Internet Regulation Urgent as COVID Spotlights Digital Divide


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The Biden administration’s agenda, already focused on COVID, will face immediate pressure to address a related tech issue: access to home broadband, according to The Washington Post.

The country is in the midst of another pandemic surge and schools and offices are closing their doors again. COVID is highlighting a persistent digital divide, in which Americans without a strong and affordable internet connection are increasingly boxed out of work and education opportunities.  

New President Joe Biden promised during his candidacy he would prioritize expanding internet access as he made fixing the nation’s infrastructure a central tenet of his campaign message. His “Build Back Better” plan calls for the creation of “universal broadband” for every American. That could set the stage for Democrats to make good on a long-standing push to expand federal funding for internet access, noted the Post.

The Biden transition team is exploring immediate actions it can take to bring relief to Americans who urgently need an internet connection. Once under Democratic control, the FCC will be positioned to make changes to the E-rate program, which helps schools and libraries obtain affordable broadband access. The transition team received recommendations for changes to the program, which the Commission is expected to enact, according to three sources who spoke to the Post. Democrats have been pushing for changes to the program so that its funding can be used to expand internet access for students attending school virtually.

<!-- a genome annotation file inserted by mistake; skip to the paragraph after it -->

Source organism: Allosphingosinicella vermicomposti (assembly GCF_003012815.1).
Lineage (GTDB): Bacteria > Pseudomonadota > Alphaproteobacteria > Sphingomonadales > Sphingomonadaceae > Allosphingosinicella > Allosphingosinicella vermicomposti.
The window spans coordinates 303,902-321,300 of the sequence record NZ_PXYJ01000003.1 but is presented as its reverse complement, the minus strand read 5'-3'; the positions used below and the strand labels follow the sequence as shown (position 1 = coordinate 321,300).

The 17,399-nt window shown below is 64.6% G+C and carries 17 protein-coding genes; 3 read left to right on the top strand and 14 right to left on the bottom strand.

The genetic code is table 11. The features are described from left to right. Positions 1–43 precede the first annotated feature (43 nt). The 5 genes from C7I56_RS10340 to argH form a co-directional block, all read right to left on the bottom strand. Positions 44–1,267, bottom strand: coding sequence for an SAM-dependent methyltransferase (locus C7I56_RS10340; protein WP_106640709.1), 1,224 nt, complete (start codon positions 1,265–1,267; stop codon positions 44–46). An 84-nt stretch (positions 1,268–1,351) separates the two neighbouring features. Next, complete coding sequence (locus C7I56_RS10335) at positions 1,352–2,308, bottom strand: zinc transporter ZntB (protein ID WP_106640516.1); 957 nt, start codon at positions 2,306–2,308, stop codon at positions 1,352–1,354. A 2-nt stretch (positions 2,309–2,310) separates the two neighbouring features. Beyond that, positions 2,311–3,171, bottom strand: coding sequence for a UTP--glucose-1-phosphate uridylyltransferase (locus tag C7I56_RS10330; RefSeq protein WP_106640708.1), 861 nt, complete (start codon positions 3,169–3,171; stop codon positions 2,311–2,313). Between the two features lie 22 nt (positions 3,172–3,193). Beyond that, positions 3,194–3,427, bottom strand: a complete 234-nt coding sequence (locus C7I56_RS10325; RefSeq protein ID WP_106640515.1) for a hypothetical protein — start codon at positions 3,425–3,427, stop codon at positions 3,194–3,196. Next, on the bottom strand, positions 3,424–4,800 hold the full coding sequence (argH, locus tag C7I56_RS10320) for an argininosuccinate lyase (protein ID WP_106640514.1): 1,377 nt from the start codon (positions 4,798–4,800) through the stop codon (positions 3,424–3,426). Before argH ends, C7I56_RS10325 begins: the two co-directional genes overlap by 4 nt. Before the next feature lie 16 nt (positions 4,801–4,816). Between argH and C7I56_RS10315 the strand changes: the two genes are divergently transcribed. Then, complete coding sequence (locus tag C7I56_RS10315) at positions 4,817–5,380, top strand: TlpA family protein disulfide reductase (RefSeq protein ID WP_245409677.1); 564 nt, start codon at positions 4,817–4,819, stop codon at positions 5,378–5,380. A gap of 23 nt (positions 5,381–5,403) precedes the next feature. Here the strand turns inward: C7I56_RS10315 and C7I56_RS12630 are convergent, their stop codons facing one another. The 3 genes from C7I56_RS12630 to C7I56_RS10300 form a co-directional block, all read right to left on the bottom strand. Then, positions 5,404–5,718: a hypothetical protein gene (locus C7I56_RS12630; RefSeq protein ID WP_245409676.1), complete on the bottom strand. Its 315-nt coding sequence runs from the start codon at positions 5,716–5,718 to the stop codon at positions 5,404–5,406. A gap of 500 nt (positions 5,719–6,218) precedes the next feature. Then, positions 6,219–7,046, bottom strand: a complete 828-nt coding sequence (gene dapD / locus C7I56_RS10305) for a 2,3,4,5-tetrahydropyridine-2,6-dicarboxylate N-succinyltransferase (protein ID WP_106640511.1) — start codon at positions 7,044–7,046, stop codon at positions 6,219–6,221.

There will be two Democrats and two Republicans on the Commission after Republican Chairman Ajit Pai exits today. Democrats are expected to nominate another commissioner, who must be confirmed by the Senate. The timeline for nominations is unclear, as the Senate is under pressure to confirm key members of Biden’s Cabinet while also addressing pandemic relief and the impeachment of former President Trump.

There are some immediate actions the Biden administration can take in the interim. Lawmakers and activists are pressuring the incoming administration to immediately withdraw from a federal lawsuit brought under the Trump administration challenging California’s net neutrality law, according to the account. The lawsuit reflected Republicans’ efforts in recent years to repeal Obama-era rules that required AT&T, Verizon and other service providers to treat all internet traffic equally — and stop states from adopting their own similar provisions.

A group of 13 Democratic lawmakers, led by Rep. Anna Eshoo (CA), sent a letter to Merrick Garland, Biden’s nominee for attorney general, last week. The lawmakers called Garland to make dismissing the case one of his first actions after the inauguration to ensure that it does not obstruct states’ efforts to regulate on many tech policy issues.

The judge hearing the case has called on the Justice Department to say by February 9 whether it will drop the government challenge to California’s law.

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